There are certain professions and industries where, despite their grueling and thankless nature, people get addicted to their work. One of my coworkers says that “it gets in your blood,” and I am inclined to agree. One such profession is that of restaurateur; the hours spent by a hands-on restaurant owner can border on a 100 per week—from opening prep to closing time.

Take Tasso Perakis, for example, after a lifetime of owning four different restaurants over the span of nearly 30 years, he finally retired in 2015—selling off his Gilroy-based endeavor, Tasso’s Old House. Tasso and his wife Maria flew off to Greece for a well-deserved vacation to catch up with family and friends. Meanwhile back in the states, their son Kostas was moving back home from Las Vegas and couldn’t wait to talk to dear old dad about (what else?) a new restaurant venture.

“I ended up moving back to San Jose around the same time and both my father and I started talking about the restaurant business again, but this time, going back to our roots—back in San Jose where it all started for my father’s restaurateur career,” Kostas explains. Kostas also like to point out the irony in this. “I had first persuaded them in 2014 to sell-off the restaurant, as they’d never really taken any time off to enjoy the fruits of their labor.”

Their new endeavor, Tasso’s Restaurant and Bar, is located less than one mile (as the crow flies) from the original Tasso’s Garden, on the corner of Meridian and Willow, and is seated in one of the South Bay’s newer transit-villages. “We both collaborated on the menu items and cuisine,” Kostas continues, “integrating my father’s famous recipes and signature items. I took full control of the restaurant’s design and our logo, which I designed myself.”

The interior of Tasso’s is elegant, sexy and blue—very, very blue. From the luminescent blue lighting of the swank bar, down to the Grecian blue plates and napkins. The booths even have a blue crushed velvet look that’s oddly retro, but also very chic.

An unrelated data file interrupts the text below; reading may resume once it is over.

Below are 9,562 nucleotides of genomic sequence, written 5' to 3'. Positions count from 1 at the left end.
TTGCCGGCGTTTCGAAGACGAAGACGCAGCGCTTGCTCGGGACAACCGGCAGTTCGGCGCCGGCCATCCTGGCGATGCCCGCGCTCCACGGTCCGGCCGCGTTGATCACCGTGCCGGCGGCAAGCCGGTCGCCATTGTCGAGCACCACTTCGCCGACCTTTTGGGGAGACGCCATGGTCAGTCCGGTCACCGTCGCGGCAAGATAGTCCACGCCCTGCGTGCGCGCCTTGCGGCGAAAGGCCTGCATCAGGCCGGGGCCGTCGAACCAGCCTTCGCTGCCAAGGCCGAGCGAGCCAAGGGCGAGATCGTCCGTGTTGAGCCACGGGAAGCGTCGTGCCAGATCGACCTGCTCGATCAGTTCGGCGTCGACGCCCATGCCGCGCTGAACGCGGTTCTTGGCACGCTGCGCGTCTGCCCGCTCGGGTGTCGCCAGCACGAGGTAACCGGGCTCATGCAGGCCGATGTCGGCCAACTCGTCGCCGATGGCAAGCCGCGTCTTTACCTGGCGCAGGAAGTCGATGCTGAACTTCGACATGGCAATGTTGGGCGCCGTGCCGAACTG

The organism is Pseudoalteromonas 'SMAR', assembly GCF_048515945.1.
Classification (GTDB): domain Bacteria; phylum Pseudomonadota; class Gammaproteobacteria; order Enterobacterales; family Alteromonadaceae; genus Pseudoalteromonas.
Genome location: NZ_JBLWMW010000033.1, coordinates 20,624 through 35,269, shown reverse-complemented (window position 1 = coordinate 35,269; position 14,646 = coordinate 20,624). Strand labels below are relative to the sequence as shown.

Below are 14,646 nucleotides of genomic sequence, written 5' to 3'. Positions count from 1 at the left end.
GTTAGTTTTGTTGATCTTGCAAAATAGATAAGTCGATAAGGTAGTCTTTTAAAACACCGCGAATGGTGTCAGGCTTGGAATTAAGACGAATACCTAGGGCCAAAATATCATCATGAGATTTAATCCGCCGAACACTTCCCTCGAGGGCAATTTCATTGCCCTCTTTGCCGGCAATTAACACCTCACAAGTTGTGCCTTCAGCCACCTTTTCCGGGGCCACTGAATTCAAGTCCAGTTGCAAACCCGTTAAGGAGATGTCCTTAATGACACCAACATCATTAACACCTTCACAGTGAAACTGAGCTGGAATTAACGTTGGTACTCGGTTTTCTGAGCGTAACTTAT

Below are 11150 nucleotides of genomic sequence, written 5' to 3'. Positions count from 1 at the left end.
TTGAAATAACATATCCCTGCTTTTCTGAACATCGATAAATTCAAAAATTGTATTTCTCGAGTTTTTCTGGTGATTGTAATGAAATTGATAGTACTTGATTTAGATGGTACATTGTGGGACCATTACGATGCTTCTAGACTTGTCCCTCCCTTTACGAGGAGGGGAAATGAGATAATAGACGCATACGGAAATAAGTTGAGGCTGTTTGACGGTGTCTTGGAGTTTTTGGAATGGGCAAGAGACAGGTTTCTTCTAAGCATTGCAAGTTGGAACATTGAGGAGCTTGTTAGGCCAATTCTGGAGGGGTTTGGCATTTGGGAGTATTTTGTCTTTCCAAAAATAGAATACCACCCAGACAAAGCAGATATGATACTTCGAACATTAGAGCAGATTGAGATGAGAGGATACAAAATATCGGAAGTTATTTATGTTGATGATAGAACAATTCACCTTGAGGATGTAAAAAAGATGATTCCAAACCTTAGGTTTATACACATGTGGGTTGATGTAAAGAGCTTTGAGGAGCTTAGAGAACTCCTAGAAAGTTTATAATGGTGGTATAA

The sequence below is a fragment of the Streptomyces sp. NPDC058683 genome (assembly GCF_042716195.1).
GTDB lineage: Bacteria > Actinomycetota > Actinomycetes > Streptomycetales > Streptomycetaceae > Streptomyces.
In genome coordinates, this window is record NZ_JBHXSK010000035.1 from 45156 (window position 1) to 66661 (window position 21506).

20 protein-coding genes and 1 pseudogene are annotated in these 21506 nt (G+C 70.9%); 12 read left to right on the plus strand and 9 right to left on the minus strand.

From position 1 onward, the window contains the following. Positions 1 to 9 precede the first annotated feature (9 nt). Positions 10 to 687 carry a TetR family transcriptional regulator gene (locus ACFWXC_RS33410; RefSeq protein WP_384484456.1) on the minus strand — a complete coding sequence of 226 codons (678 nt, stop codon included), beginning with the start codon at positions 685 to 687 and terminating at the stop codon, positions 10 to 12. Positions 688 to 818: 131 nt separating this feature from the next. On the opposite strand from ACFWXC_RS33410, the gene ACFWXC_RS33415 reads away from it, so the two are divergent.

I had the pleasure of being served by matriarch Maria on my visit and what an amazing woman. She was very outspoken, charming and quick with the jokes. She made us feel like we were at a friend’s dinner party, as opposed to a restaurant in the middle of suburbia.

The bar features Greek-inspired craft cocktails like the Fig Mojito ($12) and the Mediterranean Mule ($14), both of which contain fig vodka. There’s also craft beers on-tap, as well as bottles of imported Greek beers ($7/ea). I highly recommend the Zeos Black for dark beer lovers, as it was full-bodied but smooth.

As far as the food goes, there’s plenty to keep even the most hardcore Greek food lover happy. From Horiatiki and Spanakopita to even housemade Baklava—there’s plenty of hard to pronounce but easy to love items here.

Tasso’s, however, is known for their signature lamb shank ($20) which involves hours of braising and preparation to produce a thick, flavorful sauce and tender fall-off-the-bone meat. The dish itself was sumptuous and hearty, as the accompanying rice pilaf, steamed veggies and Greek salad made for a nice palate break-up. There was even some marrow in the bone left for slurping up in one delicious shot.

There’s also a Greek Combo ($23.50) plate that features their lamb shank, as well as my personal favorite Greek dish Moussaka (aka Greek lasagna). Tasso’s Moussaka had a very unctuous and deep beefy flavor unlike any moussaka I’ve previously tried. It was a very flavorful dish, and when combined with their silky béchamel sauce and soft eggplant, it really packed a wallop of flavor.

Moving on to the dessert portion we couldn’t resist getting their Dos Grecas ($11) that, as the name suggests, combines two Greek desserts into one: warm loukoumades (aka Greek beignets) and Greek yogurt drizzled with thyme-honey, walnut crumbles, cinnamon and powdered sugar. It also comes with fresh, seasonal fruit (in our case blueberries and strawberries) to really give it that freshness factor—and this bad boy was gobbled up as quickly as it came out.

Overall Tasso’s has a really surreal feel to it, in that the cuisine feels like a down home country fare—but in a modern and elegant setting. The family-feel of the place can be summed up by Kostas’ reaction when I asked him for more info about the lamb shank. He laughs and states, “Believe it or not, although I am the son, my father has yet to share his signature recipe with me. It’s top secret!”

Tasso’s Restaurant and Bar
1530 Southwest Expy #10, San Jose
Greek, $$